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An Introduction to the Surveillance Society


An Introduction to the Surveillance Society

We live in a surveillance society. Anyone who uses a credit card, cell phone, or even search engines to navigate the Web is being monitored and assessed—and often in ways that are imperceptible to us. The first general introduction to the growing field of surveillance studies, SuperVision uses examples drawn from everyday technologies to show how surveillance is used, who is using it, and how it affects our world.      

Beginning with a look at the activities and technologies that connect most people to the surveillance matrix, from identification cards to GPS devices in our cars to Facebook, John Gilliom and Torin Monahan invite readers to critically explore surveillance as it relates to issues of law, power, freedom, and inequality. Even if you avoid using credit cards and stay off Facebook, they show, going to work or school inevitably embeds you in surveillance relationships. Finally, they discuss the more obvious forms of surveillance, including the security systems used at airports and on city streets, which both epitomize contemporary surveillance and make impossibly grand promises of safety and security.
Gilliom and Monahan are among the foremost experts on surveillance and society, and, with SuperVision, they offer an immensely accessible and engaging guide, giving readers the tools to understand and to question how deeply surveillance has been woven into the fabric of our everyday lives.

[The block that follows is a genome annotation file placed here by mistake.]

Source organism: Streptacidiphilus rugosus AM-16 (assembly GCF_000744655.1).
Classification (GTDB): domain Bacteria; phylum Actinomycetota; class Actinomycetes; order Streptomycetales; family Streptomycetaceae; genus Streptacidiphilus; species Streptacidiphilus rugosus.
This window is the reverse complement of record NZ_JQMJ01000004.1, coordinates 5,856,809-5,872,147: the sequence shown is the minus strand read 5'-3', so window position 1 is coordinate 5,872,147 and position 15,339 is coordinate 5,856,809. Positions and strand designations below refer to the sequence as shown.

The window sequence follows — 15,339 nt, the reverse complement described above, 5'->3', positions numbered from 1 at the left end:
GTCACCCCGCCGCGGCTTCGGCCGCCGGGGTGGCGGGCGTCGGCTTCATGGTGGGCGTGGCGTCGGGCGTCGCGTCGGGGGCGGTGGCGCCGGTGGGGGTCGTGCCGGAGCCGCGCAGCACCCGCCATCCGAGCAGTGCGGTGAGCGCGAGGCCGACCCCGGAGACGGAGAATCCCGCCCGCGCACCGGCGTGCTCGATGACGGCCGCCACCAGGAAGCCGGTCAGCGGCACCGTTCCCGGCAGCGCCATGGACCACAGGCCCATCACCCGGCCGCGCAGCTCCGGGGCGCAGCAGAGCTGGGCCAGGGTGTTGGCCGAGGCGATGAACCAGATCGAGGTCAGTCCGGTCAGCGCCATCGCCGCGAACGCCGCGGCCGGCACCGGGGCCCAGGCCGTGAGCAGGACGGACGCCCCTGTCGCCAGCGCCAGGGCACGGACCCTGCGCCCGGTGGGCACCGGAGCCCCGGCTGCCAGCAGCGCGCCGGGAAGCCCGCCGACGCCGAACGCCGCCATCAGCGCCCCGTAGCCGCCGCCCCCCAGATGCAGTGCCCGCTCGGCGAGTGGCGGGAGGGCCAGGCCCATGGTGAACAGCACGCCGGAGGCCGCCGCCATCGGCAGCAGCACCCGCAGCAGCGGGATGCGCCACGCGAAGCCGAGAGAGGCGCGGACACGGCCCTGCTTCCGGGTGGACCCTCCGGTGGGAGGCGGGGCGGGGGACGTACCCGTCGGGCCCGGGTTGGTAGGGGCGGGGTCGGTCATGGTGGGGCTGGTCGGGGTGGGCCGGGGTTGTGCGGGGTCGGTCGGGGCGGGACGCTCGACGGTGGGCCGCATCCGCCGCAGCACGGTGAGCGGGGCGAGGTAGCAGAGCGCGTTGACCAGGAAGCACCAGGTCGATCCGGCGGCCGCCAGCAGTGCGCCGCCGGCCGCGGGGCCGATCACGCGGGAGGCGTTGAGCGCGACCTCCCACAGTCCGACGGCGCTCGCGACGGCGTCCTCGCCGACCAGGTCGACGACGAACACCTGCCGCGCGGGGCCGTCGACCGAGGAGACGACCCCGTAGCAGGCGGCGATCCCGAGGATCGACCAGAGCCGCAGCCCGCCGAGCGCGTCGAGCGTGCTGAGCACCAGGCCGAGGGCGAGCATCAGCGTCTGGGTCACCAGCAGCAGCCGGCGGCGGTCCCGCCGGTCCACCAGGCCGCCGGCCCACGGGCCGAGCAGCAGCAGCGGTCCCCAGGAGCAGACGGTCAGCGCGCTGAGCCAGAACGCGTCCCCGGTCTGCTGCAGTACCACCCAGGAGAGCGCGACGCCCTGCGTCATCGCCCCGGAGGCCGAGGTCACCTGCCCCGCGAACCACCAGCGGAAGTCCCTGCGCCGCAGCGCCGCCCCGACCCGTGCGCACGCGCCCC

200 pages | 2 halftones | 6 x 9 | © 2012

Culture Studies

Law and Legal Studies: Law and Society

Sociology: Individual, State and Society


“With SuperVision, John Gilliom and Torin Monahan meld deep knowledge with extensive teaching experience to offer a richly grounded look at the ubiquity of surveillance in everyday, contemporary life—from the tracking and tracing of cell phones to the post-9/11 hyperextension of airport security. Surveillance studies is rapidly gaining importance across the social sciences, and Gilliom and Monahan’s book provides a first-rate introduction to this burgeoning field.”

Michael Musheno, University of California, Berkeley

"An invaluable Rough Guide to our rapidly developing surveillance society. John Gilliom and Torin Monahan chart the pitfalls and the potentials of emerging monitoring practices in an engaging fashion, pointing out some of the more colorful examples along the way. Above all, the book forces all of us fish in the bowl to confront the universal medium we are swimming in: the pervasive practices of surveillance that have colonized our world, from workplace to social space, in the name of efficiency, productivity, and security."

Mark Andrejevic, University of Queensland

"SuperVision does an excellent job of both accentuating how surveillance now penetrates almost every sphere of our existence and raising some of the most pressing social and political questions of our age."

Kevin Haggerty, University of Alberta

"John Gilliom and Torin Monahan unveil the purposes and implications of the surveillance practices embedded in the technologies we have come to take for granted and increasingly rely upon in our daily lives. Their examination of the evolution and social meaning of surveillance in a range of contexts is important reading and their ‘ten big ideas’ provide a set of valuable principles that readers can use intelligently in traversing their everyday lives."

Priscilla Regan, George Mason University

“In their concise crash course, Gilliom and Monahan engage the reader in an accessible and witty dialogue, encouraging the reader to not only recognize the ubiquitous nature of surveillance in everyday life by providing a variety of practical and highly relatable examples, but also prompting the reader to consider how omnipresent surveillance shapes their social reality. . . . A welcome addition to the surveillance studies literature, particularly as a much needed entry level text.”

Surveillance and Society

Table of Contents



1 My Cell, My Self
2 It’s in the Cards
3 Lives Online
4 Surveillance in Schools
5 Watching You Work
6 Security at Any Cost?


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